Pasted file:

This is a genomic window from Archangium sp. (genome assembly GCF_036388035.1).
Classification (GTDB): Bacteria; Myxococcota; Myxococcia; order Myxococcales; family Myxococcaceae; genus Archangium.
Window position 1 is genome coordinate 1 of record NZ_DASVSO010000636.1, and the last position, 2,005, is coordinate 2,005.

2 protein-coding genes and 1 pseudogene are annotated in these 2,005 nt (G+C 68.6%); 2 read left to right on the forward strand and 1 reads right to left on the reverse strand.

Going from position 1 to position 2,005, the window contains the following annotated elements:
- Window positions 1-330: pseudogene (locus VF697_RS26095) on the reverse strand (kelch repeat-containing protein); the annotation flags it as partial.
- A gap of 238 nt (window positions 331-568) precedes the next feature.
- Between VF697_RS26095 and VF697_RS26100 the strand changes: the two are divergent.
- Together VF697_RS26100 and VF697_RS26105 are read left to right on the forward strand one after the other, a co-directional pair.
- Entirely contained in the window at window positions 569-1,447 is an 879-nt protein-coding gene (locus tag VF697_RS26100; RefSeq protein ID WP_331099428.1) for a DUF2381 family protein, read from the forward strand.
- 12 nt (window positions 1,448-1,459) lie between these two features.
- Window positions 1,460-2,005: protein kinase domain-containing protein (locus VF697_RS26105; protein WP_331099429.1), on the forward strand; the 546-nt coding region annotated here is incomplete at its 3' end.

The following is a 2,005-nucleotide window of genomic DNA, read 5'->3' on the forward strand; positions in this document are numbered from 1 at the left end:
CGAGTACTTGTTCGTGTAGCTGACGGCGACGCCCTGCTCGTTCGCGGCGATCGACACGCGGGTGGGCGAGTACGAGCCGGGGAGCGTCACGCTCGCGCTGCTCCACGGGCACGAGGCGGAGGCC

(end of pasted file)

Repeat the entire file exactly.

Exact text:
This is a genomic window from Archangium sp. (genome assembly GCF_036388035.1).
Classification (GTDB): Bacteria; Myxococcota; Myxococcia; order Myxococcales; family Myxococcaceae; genus Archangium.
Window position 1 is genome coordinate 1 of record NZ_DASVSO010000636.1, and the last position, 2,005, is coordinate 2,005.

2 protein-coding genes and 1 pseudogene are annotated in these 2,005 nt (G+C 68.6%); 2 read left to right on the forward strand and 1 reads right to left on the reverse strand.

Going from position 1 to position 2,005, the window contains the following annotated elements:
- Window positions 1-330: pseudogene (locus VF697_RS26095) on the reverse strand (kelch repeat-containing protein); the annotation flags it as partial.
- A gap of 238 nt (window positions 331-568) precedes the next feature.
- Between VF697_RS26095 and VF697_RS26100 the strand changes: the two are divergent.
- Together VF697_RS26100 and VF697_RS26105 are read left to right on the forward strand one after the other, a co-directional pair.
- Entirely contained in the window at window positions 569-1,447 is an 879-nt protein-coding gene (locus tag VF697_RS26100; RefSeq protein ID WP_331099428.1) for a DUF2381 family protein, read from the forward strand.
- 12 nt (window positions 1,448-1,459) lie between these two features.
- Window positions 1,460-2,005: protein kinase domain-containing protein (locus VF697_RS26105; protein WP_331099429.1), on the forward strand; the 546-nt coding region annotated here is incomplete at its 3' end.

The following is a 2,005-nucleotide window of genomic DNA, read 5'->3' on the forward strand; positions in this document are numbered from 1 at the left end:
CGAGTACTTGTTCGTGTAGCTGACGGCGACGCCCTGCTCGTTCGCGGCGATCGACACGCGGGTGGGCGAGTACGAGCCGGGGAGCGTCACGCTCGCGCTGCTCCACGGGCACGAGGCGGAGGCC